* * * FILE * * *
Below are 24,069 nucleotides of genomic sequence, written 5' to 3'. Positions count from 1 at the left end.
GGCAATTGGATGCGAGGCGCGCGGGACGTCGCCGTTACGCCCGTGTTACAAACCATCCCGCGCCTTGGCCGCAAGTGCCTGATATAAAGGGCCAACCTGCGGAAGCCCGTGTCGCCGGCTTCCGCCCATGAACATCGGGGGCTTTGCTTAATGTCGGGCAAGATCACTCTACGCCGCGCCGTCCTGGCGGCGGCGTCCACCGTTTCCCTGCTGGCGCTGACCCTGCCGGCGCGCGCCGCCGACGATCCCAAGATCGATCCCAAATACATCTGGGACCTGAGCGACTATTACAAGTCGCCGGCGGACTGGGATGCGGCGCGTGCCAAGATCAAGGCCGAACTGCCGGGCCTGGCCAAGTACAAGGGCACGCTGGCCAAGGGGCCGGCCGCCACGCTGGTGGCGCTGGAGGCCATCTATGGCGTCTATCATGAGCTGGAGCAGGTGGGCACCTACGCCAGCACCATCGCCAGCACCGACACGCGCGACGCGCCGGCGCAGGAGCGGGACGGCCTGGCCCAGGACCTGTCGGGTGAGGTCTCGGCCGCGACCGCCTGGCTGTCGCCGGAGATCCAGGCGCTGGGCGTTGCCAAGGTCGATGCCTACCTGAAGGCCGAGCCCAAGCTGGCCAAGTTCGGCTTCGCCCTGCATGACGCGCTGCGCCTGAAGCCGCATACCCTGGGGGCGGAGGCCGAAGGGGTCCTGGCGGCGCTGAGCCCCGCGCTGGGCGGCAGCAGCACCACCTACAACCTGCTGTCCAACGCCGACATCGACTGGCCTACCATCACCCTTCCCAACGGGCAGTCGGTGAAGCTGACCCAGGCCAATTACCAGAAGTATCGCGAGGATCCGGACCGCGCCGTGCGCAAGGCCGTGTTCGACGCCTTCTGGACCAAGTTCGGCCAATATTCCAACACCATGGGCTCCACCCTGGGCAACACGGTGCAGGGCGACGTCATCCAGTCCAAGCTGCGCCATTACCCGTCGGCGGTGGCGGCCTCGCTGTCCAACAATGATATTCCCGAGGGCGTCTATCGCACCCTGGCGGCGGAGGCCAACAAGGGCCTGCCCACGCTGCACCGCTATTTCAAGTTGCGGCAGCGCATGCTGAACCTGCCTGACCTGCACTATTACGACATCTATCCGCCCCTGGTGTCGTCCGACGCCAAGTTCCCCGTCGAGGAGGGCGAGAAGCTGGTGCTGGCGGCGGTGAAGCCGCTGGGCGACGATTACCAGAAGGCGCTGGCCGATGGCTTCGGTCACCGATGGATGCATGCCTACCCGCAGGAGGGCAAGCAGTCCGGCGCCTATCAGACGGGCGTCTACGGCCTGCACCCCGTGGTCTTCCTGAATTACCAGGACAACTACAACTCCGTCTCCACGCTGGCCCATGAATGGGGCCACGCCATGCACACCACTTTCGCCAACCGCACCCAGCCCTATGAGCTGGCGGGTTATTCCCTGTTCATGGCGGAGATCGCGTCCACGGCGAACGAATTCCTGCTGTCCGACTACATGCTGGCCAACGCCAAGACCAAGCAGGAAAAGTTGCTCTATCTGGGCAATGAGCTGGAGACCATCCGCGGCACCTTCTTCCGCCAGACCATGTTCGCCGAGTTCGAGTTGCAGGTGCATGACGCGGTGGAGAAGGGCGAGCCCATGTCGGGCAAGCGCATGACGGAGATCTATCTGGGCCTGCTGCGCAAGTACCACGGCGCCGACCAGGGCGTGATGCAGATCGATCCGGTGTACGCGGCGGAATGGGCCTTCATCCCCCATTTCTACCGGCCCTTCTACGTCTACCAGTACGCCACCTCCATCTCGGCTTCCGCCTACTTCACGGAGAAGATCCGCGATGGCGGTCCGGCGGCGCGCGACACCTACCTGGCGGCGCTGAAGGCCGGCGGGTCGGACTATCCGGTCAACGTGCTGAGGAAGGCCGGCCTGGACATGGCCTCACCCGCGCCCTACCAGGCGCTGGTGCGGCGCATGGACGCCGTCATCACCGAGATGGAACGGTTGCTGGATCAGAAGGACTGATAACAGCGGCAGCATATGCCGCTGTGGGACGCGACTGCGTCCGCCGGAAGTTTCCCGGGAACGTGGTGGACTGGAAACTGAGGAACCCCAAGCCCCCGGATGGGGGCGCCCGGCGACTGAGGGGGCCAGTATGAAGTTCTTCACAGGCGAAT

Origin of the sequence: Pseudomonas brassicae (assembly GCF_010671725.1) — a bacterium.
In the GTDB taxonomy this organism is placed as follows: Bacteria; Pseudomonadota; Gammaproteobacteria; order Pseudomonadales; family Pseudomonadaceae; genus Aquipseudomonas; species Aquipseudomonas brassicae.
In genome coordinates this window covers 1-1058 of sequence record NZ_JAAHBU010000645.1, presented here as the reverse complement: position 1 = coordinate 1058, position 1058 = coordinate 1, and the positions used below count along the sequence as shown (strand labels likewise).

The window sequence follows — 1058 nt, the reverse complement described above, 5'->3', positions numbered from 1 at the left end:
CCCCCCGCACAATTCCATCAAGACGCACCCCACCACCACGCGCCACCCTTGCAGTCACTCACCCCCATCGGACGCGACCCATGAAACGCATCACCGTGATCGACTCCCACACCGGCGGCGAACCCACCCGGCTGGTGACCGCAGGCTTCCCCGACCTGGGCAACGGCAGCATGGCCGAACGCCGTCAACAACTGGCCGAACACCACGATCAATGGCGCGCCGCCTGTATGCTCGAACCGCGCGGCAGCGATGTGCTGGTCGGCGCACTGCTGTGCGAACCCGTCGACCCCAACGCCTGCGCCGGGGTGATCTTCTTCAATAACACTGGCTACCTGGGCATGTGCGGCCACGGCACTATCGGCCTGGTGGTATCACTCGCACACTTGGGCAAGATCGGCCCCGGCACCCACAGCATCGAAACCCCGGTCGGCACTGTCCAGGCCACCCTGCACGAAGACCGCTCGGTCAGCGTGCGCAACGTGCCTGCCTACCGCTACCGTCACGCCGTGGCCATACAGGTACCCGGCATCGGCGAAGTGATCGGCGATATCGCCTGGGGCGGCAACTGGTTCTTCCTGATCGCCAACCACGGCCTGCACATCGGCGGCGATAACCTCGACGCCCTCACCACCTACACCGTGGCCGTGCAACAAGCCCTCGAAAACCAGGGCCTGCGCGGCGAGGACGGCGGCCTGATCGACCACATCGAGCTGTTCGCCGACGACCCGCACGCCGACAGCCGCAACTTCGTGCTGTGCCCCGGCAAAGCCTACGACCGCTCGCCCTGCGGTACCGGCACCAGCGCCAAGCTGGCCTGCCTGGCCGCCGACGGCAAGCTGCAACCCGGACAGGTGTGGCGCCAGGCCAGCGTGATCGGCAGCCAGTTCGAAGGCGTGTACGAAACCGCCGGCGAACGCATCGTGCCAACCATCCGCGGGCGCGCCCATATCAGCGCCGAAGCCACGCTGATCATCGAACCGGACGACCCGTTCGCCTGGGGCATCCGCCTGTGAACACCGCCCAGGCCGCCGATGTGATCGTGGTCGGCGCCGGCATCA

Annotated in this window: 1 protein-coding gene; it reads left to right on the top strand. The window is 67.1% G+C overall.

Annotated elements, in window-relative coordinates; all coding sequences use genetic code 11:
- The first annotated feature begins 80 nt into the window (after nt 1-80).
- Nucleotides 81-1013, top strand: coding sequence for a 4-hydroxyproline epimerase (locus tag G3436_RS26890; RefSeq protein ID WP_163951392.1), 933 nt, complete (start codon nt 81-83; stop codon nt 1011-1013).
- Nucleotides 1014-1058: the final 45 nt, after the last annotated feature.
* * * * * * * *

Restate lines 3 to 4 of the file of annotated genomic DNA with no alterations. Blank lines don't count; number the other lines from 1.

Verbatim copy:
Origin of the sequence: Pseudomonas brassicae (assembly GCF_010671725.1) — a bacterium.
In the GTDB taxonomy this organism is placed as follows: Bacteria; Pseudomonadota; Gammaproteobacteria; order Pseudomonadales; family Pseudomonadaceae; genus Aquipseudomonas; species Aquipseudomonas brassicae.